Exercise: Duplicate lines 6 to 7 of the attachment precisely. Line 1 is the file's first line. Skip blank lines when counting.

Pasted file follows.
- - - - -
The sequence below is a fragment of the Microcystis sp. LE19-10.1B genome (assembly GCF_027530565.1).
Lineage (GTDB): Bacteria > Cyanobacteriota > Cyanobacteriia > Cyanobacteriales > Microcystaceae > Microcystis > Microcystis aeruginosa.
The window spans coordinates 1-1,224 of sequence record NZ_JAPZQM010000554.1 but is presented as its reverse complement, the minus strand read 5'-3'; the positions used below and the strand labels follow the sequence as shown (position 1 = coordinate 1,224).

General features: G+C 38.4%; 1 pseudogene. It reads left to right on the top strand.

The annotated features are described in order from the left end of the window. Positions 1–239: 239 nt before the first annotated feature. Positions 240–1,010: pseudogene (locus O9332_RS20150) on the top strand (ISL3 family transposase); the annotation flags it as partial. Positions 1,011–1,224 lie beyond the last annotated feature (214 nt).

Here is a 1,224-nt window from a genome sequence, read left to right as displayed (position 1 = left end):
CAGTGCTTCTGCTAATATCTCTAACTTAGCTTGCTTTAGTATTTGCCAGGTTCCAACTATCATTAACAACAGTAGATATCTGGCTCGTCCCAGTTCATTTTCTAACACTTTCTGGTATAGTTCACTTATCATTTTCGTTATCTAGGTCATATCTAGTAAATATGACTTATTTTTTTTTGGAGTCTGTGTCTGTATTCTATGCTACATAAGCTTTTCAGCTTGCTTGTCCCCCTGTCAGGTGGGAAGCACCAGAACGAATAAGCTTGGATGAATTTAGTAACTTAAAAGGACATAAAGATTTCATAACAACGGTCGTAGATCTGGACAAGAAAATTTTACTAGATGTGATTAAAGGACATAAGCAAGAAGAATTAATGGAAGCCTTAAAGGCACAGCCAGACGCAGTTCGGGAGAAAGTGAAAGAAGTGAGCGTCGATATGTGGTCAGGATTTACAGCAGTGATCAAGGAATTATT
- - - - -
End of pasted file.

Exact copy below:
Here is a 1,224-nt window from a genome sequence, read left to right as displayed (position 1 = left end):
CAGTGCTTCTGCTAATATCTCTAACTTAGCTTGCTTTAGTATTTGCCAGGTTCCAACTATCATTAACAACAGTAGATATCTGGCTCGTCCCAGTTCATTTTCTAACACTTTCTGGTATAGTTCACTTATCATTTTCGTTATCTAGGTCATATCTAGTAAATATGACTTATTTTTTTTTGGAGTCTGTGTCTGTATTCTATGCTACATAAGCTTTTCAGCTTGCTTGTCCCCCTGTCAGGTGGGAAGCACCAGAACGAATAAGCTTGGATGAATTTAGTAACTTAAAAGGACATAAAGATTTCATAACAACGGTCGTAGATCTGGACAAGAAAATTTTACTAGATGTGATTAAAGGACATAAGCAAGAAGAATTAATGGAAGCCTTAAAGGCACAGCCAGACGCAGTTCGGGAGAAAGTGAAAGAAGTGAGCGTCGATATGTGGTCAGGATTTACAGCAGTGATCAAGGAATTATT